Director Neil Jordan and actor Colin Farrell honor their Irish heritage in Ondine, an earnest adult fairly tale about a fisherman who finds a beautiful woman in his net. The film pairs Irish mythology with human drama, and, although it occasionally stumbles when mixing whimsy with reality, is a unique and mostly enjoyable experience.
Syracuse (Farrell) is trying to live down his local nickname, Circus, by quitting the bottle and concentrating on fishing and his young daughter Annie (newcomer Alison Barry), who needs a kidney transplant. His traps come up empty until he hauls in a beautiful woman (Polish actress Alicja Bachleda-Curuś) with no memory of how she got there. She says her name is Ondine ("she came from the sea"), and Syracuse's daughter decides she is a selkie, a mermaid-like creature that can shed its skin and become human.
Ondine is a harvester of good fortune, and her siren songs seem to bring fish in droves. She shacks up at Syracuse's house to assess her situation, but does not want to be seen by the townsfolk. Precocious Annie is instantly smitten with her father's houseguest, and checks out every book in the library on selkies and sea creatures. Annie hopes Ondine will leave her undersea home permanently and use her mystical powers to cure Annie's failing kidneys. As the story moves along, Ondine and its heroine become, in the words of Annie, "curiouser and curiouser."
Beautifully shot on the misty shores of Ireland, the film is unique in its exploration of Irish mythology, but occasionally comes up short as a cohesive whole. Farrell is excellent as a salt-of-the-earth fisherman and father, and Bachleda-Curuś is striking in her portrayal of Ondine. The film only falters when mixing myth and reality becomes more laborious in its second half. Director Jordan (The Crying Game) does an admirable job exploring the selkie myth simply and artfully, with most of the exposition coming from Annie's research, but this fairy tale butts heads with Annie's very real health problems and her unstable alcoholic mother.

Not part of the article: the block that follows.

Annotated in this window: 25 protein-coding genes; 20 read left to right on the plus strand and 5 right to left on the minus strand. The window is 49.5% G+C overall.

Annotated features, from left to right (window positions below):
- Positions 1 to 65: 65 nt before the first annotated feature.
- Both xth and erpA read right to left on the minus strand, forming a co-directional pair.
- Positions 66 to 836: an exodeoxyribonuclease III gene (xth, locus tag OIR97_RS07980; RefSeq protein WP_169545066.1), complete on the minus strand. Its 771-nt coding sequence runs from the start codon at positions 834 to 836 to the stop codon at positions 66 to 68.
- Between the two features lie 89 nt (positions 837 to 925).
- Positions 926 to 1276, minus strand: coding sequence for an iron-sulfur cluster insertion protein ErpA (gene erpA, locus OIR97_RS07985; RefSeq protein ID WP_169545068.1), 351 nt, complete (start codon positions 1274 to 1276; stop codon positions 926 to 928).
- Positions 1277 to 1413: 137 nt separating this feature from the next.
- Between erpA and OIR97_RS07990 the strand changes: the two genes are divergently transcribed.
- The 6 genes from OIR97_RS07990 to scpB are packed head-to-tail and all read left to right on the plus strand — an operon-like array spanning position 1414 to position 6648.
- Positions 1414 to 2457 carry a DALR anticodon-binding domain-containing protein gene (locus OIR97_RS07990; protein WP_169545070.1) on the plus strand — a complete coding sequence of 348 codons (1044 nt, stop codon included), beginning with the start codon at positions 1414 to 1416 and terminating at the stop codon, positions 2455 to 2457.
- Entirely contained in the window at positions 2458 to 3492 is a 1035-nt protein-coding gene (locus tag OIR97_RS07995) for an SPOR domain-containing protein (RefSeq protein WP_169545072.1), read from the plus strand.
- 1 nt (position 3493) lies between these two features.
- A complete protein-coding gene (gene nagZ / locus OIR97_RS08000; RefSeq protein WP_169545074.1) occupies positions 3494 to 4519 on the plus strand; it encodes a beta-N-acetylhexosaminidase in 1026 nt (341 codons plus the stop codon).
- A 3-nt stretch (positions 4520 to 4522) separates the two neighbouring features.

Ultimately, Ondine likely follows the adage "different strokes for different folks," as it is a difficult film to pin down and likely will draw varied reactions. I was not completely satisfied by its conclusion, and this certainly colored my opinion of the entire film. Ondine is technically strong, well-acted and reasonably intriguing, but I would have preferred to leave the harsh curtain of reality closed.
Magnolia presents Ondine on DVD with an acceptable 1:85.1 anamorphic widescreen transfer. Cinematographer Christopher Doyle's exceptional work comes through mostly unscathed, and the transfer boasts bold colors and natural skin tones. The Irish coastal setting of Ondine is challenging, with its mix of rain, clouds and ocean spray, and contrast is occasionally blown out, giving the sky an indistinct white glare. This may be a stylistic choice by the filmmakers, as blacks also move toward oppressive in select scenes. Detail is often very good, especially in tighter shots, but some long shots on the water would benefit from a bump in resolution, and when characters are shown from far away, their features are not easily discernible. I noticed one particularly bad shot in which Farrell is standing on a hill, his features scrubbed away and his figure surrounded by a glaring halo. Fortunately, the rest of the transfer fared better, and I didn't notice any obtrusive artificial sharpening. Overall, this is a decent transfer that could have been better.
The thick Irish accents may be hard to understand for some, but this is no fault of the film's solid Dolby Digital 5.1 track. Ondine is a fairly quiet film, and the track handles dialogue, as well as ambient sounds, superbly. When the track is faced with effects in several scenes, it is appropriately boisterous. A Dolby Digital 2.0 track is also available, as are Spanish subtitles.
The DVD falls short on bonus materials, missing the chance to include a director and actor commentary or a piece on Irish folklore. What we get instead are two short making-of featurettes. The first, Making Ondine (9:39), features interviews with the cast and crew, many of which are duplicated in HDNet: A Look at Ondine (4:41). Both play like EPK material and are not particularly interesting or informative. The film's theatrical trailer is also included.
Though it is not entirely successful at blending fantasy and reality, Ondine is a moving and unique diversion for two hours. The cast, led by Colin Farrell, is excellent, and director Neil Jordan brings a patient confidence to the project. The story will likely lose some viewers in the end, but the DVD for Ondine is technically solid, despite a lack of extras, and comes Recommended.
William lives in Raleigh, North Carolina, and looks forward to a Friday-afternoon matinee.